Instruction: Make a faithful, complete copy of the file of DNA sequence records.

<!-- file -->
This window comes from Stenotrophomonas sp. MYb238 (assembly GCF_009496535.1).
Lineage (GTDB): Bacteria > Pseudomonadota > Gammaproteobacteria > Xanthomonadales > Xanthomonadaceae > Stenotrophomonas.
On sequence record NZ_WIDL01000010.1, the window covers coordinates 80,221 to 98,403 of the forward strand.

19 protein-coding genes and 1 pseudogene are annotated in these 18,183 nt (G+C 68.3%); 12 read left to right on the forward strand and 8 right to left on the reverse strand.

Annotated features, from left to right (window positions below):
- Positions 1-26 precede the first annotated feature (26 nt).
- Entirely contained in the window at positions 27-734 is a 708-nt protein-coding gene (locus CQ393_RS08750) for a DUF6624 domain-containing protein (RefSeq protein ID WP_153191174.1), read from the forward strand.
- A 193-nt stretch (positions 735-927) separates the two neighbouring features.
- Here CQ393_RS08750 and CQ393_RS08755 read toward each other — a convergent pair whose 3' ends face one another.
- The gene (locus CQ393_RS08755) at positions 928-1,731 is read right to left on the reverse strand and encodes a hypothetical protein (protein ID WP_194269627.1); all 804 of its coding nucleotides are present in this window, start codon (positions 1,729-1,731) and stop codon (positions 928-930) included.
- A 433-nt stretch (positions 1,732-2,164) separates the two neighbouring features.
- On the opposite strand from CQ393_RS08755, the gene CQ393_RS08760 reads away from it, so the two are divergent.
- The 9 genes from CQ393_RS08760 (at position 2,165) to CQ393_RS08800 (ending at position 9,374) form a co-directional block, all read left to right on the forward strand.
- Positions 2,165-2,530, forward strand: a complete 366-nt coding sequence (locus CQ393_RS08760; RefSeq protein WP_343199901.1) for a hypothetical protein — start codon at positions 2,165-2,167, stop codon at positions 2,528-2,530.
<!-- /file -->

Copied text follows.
This window comes from Stenotrophomonas sp. MYb238 (assembly GCF_009496535.1).
Lineage (GTDB): Bacteria > Pseudomonadota > Gammaproteobacteria > Xanthomonadales > Xanthomonadaceae > Stenotrophomonas.
On sequence record NZ_WIDL01000010.1, the window covers coordinates 80,221 to 98,403 of the forward strand.

19 protein-coding genes and 1 pseudogene are annotated in these 18,183 nt (G+C 68.3%); 12 read left to right on the forward strand and 8 right to left on the reverse strand.

Annotated features, from left to right (window positions below):
- Positions 1-26 precede the first annotated feature (26 nt).
- Entirely contained in the window at positions 27-734 is a 708-nt protein-coding gene (locus CQ393_RS08750) for a DUF6624 domain-containing protein (RefSeq protein ID WP_153191174.1), read from the forward strand.
- A 193-nt stretch (positions 735-927) separates the two neighbouring features.
- Here CQ393_RS08750 and CQ393_RS08755 read toward each other — a convergent pair whose 3' ends face one another.
- The gene (locus CQ393_RS08755) at positions 928-1,731 is read right to left on the reverse strand and encodes a hypothetical protein (protein ID WP_194269627.1); all 804 of its coding nucleotides are present in this window, start codon (positions 1,729-1,731) and stop codon (positions 928-930) included.
- A 433-nt stretch (positions 1,732-2,164) separates the two neighbouring features.
- On the opposite strand from CQ393_RS08755, the gene CQ393_RS08760 reads away from it, so the two are divergent.
- The 9 genes from CQ393_RS08760 (at position 2,165) to CQ393_RS08800 (ending at position 9,374) form a co-directional block, all read left to right on the forward strand.
- Positions 2,165-2,530, forward strand: a complete 366-nt coding sequence (locus CQ393_RS08760; RefSeq protein WP_343199901.1) for a hypothetical protein — start codon at positions 2,165-2,167, stop codon at positions 2,528-2,530.